At the 2019 Advisen Casualty Insights Conference a panel discussed the rapidly rising costs seen in workers’ compensation catastrophic injury claims. The speakers were:
- Mark Walls – VP Communications & Strategic Analysis, Safety National
- Michael Choo – Chief Medical Officer, Paradigm
- Thomas Ryan – Senior Principle National Practice Integrated Casualty Consulting, Willis Towers Watson
Workers’ compensation is different than other casualty lines right now in that it is both profitable for the carriers and rates have been declining for employers. This environment is due to significant declines in accident frequency. Since 2006 accident frequency has declined over 30%
While frequency has been the driver of declining rates and profitability, NCCI data shows that over the last 20 years indemnity costs have increased 31% higher than wage inflation and workers’ compensation medical costs have increased 114% higher than medial inflation. So far, these increases in costs have been offset by the declining frequency. However the rapidly increasing costs on high dollar worker’s compensation claims will eventually push rates upward.
NCCI data shows that the frequency of claims under $1 million incurred has been decreasing but the frequency above $1 million incurred is increasing. The frequency of these high dollar claims is increasing, and the costs are reaching levels never before seen.
These high dollar cases are being seen across industries and job classifications. Even the lowest risk job can become a catastrophic injury. With more people in the workforce now than ever before, that means there are more exposures for catastrophic injuries.
There are many factors causing these increased costs on the complex claims:
- Accident survivability – First responder training and equipment advances along with advances in trauma care in the emergency room means that the survival rate for severe accidents has increased. The increased use of air ambulances to expedite care is also aiding in accident survivability. For the most severe trauma cases, the mortality rate has reduced by over 18% since 2004.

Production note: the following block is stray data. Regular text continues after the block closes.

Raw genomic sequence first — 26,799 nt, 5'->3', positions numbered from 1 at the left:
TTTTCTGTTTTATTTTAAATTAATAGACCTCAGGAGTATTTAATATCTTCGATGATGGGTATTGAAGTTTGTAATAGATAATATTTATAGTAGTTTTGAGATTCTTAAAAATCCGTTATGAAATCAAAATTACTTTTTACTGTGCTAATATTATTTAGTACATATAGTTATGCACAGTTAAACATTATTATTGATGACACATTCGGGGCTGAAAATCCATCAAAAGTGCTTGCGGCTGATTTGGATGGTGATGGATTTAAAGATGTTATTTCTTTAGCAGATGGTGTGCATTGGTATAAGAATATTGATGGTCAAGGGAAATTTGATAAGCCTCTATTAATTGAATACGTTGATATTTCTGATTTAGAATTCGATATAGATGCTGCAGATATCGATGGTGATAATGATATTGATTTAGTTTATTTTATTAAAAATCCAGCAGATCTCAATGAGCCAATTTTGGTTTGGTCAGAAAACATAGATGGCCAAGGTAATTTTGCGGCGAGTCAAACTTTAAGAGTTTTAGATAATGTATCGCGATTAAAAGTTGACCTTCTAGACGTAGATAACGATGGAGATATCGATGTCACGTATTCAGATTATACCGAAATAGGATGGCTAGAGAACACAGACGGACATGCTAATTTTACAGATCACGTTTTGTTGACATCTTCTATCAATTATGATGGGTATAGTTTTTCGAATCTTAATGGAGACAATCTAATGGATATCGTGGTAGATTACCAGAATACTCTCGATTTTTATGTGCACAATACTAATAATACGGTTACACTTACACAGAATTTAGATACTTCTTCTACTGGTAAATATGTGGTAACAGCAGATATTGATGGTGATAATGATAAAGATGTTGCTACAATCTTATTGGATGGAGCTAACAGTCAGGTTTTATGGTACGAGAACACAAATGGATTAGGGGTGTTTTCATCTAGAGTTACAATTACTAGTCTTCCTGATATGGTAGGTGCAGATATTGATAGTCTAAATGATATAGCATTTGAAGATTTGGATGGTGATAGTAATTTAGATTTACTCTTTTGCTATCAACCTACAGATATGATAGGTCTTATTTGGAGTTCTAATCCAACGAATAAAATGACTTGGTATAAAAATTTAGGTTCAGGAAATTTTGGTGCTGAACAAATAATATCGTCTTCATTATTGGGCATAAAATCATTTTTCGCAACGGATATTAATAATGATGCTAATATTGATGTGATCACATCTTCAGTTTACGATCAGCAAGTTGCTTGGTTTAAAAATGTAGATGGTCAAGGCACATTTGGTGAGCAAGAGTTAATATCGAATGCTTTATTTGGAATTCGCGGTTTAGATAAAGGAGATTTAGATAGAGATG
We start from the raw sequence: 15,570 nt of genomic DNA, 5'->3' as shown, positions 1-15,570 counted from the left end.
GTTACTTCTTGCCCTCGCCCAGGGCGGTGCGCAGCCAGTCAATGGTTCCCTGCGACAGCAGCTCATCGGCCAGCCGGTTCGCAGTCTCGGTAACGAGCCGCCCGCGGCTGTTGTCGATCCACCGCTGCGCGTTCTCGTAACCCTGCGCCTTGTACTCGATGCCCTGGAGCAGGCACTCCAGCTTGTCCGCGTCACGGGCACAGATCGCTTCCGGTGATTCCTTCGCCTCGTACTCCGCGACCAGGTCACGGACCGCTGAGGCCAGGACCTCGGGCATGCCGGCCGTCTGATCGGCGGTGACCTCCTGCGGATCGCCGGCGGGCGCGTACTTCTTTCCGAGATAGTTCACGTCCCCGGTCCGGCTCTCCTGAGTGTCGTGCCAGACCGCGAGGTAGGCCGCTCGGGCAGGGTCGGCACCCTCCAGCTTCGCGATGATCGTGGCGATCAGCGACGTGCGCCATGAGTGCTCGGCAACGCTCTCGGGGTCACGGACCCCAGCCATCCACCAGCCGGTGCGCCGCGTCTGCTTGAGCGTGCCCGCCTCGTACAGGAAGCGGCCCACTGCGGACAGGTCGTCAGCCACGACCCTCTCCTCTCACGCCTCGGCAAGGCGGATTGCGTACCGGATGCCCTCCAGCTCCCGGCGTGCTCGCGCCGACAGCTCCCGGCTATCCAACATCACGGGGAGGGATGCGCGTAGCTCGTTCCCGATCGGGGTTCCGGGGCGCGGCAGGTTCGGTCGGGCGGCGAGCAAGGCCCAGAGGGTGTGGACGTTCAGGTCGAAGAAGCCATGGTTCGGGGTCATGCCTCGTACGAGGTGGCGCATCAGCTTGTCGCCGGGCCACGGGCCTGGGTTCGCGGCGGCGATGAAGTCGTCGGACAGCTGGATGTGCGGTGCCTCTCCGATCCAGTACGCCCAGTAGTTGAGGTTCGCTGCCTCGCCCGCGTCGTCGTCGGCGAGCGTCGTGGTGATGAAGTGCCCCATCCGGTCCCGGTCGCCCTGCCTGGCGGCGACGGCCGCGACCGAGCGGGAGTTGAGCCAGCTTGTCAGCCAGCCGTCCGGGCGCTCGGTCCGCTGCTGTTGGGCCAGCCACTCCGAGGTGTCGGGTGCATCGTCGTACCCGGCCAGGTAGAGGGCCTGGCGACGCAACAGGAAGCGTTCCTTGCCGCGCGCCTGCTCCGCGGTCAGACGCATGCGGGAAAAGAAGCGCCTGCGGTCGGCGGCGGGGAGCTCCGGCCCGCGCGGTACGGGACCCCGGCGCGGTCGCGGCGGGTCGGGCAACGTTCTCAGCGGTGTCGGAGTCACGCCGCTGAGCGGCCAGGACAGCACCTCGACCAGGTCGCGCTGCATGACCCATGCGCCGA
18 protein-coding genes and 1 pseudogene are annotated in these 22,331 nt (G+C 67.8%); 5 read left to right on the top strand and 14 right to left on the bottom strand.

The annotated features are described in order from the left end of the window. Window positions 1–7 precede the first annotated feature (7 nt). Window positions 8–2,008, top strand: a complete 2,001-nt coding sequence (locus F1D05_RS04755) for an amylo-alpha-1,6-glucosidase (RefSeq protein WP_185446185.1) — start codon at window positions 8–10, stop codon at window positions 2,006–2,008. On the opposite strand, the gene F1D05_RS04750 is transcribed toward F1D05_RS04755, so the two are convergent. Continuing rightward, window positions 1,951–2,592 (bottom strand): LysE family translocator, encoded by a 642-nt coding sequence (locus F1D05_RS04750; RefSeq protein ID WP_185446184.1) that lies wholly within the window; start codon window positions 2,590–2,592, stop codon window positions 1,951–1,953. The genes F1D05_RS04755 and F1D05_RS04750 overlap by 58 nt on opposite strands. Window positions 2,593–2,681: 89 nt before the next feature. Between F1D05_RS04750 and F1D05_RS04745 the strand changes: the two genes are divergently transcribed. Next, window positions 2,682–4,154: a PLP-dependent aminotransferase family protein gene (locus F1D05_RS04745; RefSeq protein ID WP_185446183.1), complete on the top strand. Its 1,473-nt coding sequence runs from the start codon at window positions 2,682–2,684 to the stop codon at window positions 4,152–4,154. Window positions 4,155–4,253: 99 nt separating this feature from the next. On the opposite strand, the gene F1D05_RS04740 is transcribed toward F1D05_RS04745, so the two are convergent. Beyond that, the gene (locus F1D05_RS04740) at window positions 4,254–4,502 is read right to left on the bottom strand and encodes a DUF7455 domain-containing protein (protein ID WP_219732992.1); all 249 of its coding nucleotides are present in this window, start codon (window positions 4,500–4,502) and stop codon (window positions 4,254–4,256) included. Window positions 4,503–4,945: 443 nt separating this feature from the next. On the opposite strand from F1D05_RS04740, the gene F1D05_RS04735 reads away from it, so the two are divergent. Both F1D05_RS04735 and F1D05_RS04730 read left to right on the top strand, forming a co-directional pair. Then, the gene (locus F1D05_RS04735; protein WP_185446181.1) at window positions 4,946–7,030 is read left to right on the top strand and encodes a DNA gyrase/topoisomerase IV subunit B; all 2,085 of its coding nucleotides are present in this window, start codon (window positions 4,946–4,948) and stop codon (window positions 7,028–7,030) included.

- Intensity of care – Intensive care costs $30-50,000 per day. Burn centers costs $50-100,000 per day. Severe injury patients can spend weeks to months in these high cost intensive care units.
- Advances in treatment – New treatments not only save lives but they also increase function and life expectancies. However, these new treatments are very costly. A single small skin graft can cost $30,000 and a person could need dozens of these surgeries.
- Complications – Medical advances have reduced complications that reduce life expectancies for those catastrophically injured. But these same treatments can lead to significant and costly complications themselves.
What all this means is that the big claims are getting bigger…much bigger. It used to be a $5 million loss was huge and $10 million was rare. But now $10 million is increasingly common and individual claims are being seen as large as $40 million.
Unlike group health and Medicare, there is no limit to the amount of treatment that a person with a catastrophic workers compensation injury can receive. This includes things like lifetime long-term care, treatments that are considered experimental, and other high costs items these other insurance models do not cover. These new treatments and procedures are very costly. Because of this the expected trend is that these high dollar claims will become more frequent and more costly in the future.